About Allied Army Commands....

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Lupo Solitario
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About Allied Army Commands....

Post by Lupo Solitario » 03 Jan 2018 18:37

Hi

I'm sorry for this trivial question but I'm having a quarrel about this point: which was the formal way of numbering British and American Armies in WWII?

Did they use arabic cyphres or latin ones?

Example, the Second British Army in Northwestern Europe was formally the 2nd or the II? Idem the Fifth US Army in Italy, 5th or V?

Thanks for any hint

Richard Anderson
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Re: About Allied Army Commands....

Post by Richard Anderson » 03 Jan 2018 19:43

Only the U.S. Army was "formal" regarding these.

Army Groups - Arabic numerals as viz. 12th Army Group
Armys - written out as viz. Third U.S. Army (TUSA)
Corps - Roman numerals as viz. XX Corps
Divisions, Regiments, Battalions - all Arabic numerals
Companies that are part of a battalion or regiment - letters
Separate Companies - Arabic numerals
Platoons - Arabic numerals
Detachments - Arabic numerals or letters
"Is all this pretentious pseudo intellectual citing of sources REALLY necessary? It gets in the way of a good, spirited debate, destroys the cadence." POD, 6 October 2018

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Lupo Solitario
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Re: About Allied Army Commands....

Post by Lupo Solitario » 03 Jan 2018 20:18

thank you a lot

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Sheldrake
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Re: About Allied Army Commands....

Post by Sheldrake » 04 Jan 2018 00:16

Richard Anderson wrote:Only the U.S. Army was "formal" regarding these.

Army Groups - Arabic numerals as viz. 12th Army Group
Armys - written out as viz. Third U.S. Army (TUSA)
Corps - Roman numerals as viz. XX Corps
Divisions, Regiments, Battalions - all Arabic numerals
Companies that are part of a battalion or regiment - letters
Separate Companies - Arabic numerals
Platoons - Arabic numerals
Detachments - Arabic numerals or letters
Sorry but this Will Not Do!

British practice was defined by Staff Duties
http://ww2talk.com/index.php?resources/ ... ations.33/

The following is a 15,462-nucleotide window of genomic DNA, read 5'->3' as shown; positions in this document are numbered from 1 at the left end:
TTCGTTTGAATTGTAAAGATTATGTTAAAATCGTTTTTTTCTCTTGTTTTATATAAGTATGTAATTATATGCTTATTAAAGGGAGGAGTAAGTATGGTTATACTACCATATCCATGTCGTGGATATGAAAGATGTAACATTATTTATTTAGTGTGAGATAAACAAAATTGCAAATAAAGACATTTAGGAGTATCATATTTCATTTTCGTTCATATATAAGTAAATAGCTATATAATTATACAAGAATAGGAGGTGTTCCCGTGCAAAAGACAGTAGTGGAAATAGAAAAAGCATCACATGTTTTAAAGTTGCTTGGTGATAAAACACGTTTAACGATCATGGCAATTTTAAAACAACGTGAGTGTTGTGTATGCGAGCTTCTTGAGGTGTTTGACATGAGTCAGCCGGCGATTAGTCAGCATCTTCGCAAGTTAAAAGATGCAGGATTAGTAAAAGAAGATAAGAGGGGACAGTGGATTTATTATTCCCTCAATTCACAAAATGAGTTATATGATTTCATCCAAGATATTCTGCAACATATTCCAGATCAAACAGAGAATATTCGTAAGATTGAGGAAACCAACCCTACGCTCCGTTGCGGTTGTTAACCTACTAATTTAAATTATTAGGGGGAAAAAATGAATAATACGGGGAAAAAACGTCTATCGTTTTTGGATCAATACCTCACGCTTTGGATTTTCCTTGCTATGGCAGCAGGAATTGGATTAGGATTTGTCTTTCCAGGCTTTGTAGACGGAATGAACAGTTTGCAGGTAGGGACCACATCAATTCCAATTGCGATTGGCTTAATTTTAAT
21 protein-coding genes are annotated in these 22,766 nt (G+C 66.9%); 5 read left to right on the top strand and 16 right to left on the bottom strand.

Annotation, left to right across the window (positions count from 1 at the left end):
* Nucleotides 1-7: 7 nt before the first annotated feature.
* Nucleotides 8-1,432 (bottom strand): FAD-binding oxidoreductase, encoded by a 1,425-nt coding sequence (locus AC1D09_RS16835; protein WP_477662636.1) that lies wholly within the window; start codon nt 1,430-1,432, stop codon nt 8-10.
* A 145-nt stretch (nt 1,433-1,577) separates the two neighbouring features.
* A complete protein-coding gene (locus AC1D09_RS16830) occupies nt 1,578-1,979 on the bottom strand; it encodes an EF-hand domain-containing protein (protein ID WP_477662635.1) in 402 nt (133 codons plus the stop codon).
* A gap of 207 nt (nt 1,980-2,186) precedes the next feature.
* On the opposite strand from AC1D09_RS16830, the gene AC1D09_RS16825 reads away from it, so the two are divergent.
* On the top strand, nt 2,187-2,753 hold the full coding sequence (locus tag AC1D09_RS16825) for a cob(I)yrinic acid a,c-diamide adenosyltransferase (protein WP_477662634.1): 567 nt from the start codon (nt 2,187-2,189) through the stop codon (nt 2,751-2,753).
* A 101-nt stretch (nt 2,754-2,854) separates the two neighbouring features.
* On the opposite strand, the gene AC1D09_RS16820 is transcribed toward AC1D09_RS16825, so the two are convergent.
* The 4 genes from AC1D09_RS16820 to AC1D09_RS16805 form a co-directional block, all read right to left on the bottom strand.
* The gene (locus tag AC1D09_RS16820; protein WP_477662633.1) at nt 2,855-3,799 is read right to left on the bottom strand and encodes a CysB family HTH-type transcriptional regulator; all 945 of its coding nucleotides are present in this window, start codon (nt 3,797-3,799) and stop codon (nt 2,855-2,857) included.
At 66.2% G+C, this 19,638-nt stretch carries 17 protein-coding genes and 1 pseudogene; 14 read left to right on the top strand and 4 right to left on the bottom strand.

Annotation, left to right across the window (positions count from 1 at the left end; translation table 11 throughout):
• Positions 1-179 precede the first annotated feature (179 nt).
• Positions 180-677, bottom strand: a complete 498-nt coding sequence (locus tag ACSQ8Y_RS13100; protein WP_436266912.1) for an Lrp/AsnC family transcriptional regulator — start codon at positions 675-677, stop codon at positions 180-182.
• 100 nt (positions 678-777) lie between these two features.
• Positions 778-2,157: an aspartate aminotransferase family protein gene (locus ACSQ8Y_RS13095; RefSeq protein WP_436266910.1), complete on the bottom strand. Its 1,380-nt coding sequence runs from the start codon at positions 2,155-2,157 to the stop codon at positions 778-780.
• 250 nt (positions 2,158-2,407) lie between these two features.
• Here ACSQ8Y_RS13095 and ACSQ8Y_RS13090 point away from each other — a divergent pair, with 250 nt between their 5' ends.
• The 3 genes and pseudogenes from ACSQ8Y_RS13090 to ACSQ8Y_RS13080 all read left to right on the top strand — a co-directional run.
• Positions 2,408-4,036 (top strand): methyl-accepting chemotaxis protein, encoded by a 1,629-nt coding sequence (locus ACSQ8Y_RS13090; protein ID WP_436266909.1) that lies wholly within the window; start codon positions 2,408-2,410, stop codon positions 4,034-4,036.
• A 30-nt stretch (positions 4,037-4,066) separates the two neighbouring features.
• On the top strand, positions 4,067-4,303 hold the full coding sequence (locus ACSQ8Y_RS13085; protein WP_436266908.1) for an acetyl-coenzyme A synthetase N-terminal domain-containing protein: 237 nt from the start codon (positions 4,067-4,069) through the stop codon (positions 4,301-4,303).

Agreed. Armies were referred to as ordinal numbers written out "First Army" and groups of armies as Arabic ordinal numbers "15th Army Group"

However in the second world war the British did not use roman numerals. It was "30th Corps" and 12th Corps not "XXX Corps" or "XII corps," (although by the time the official history was written we had adopted American practice.)

At a unit level the British were much more idiosyncratic. The US Army had a system. The British had "tradition." Infantry battalions and cavalry regiments might appear to be be be fractions: 1/4th Essex 15/18th Hussars 1/7th Gurkhas. (But they are not. Its a very long story.)

Companies might be lettered A-D within each battalion of a Regiment, or consecutively across battalions A-D, E-G, ... W-Z. Or they might be numbered e.g. Nos 1-4 Company Irish Guards or named - "The Kings Company The Grenadier Guards" "Battleaxe company". Artillery batteries might be lettered e.g. K Battery RHA or numbered e.g. 462 battery or a fraction of letters e.g. L/N Battery or numbers 17/43 Bty (which landed on D Day) or even occasionally a name "Chestnut troop" AKA A Troop RHA. Artillery troops - subdivisions of batteries might be lettered consecutively within Regiments (A-F or A-L) or sometimes refer to a previous amalgamation. L Battey had Nery and Eagle troop in Italy in 1944.

At a detachment or special force level the British really let rip. "Frankforce" "Force 138" "Special Air Service" "Special Boat Service" "Long Range Desert Force." No 62 Commando - Small Scale Raiding Force (SSRF)

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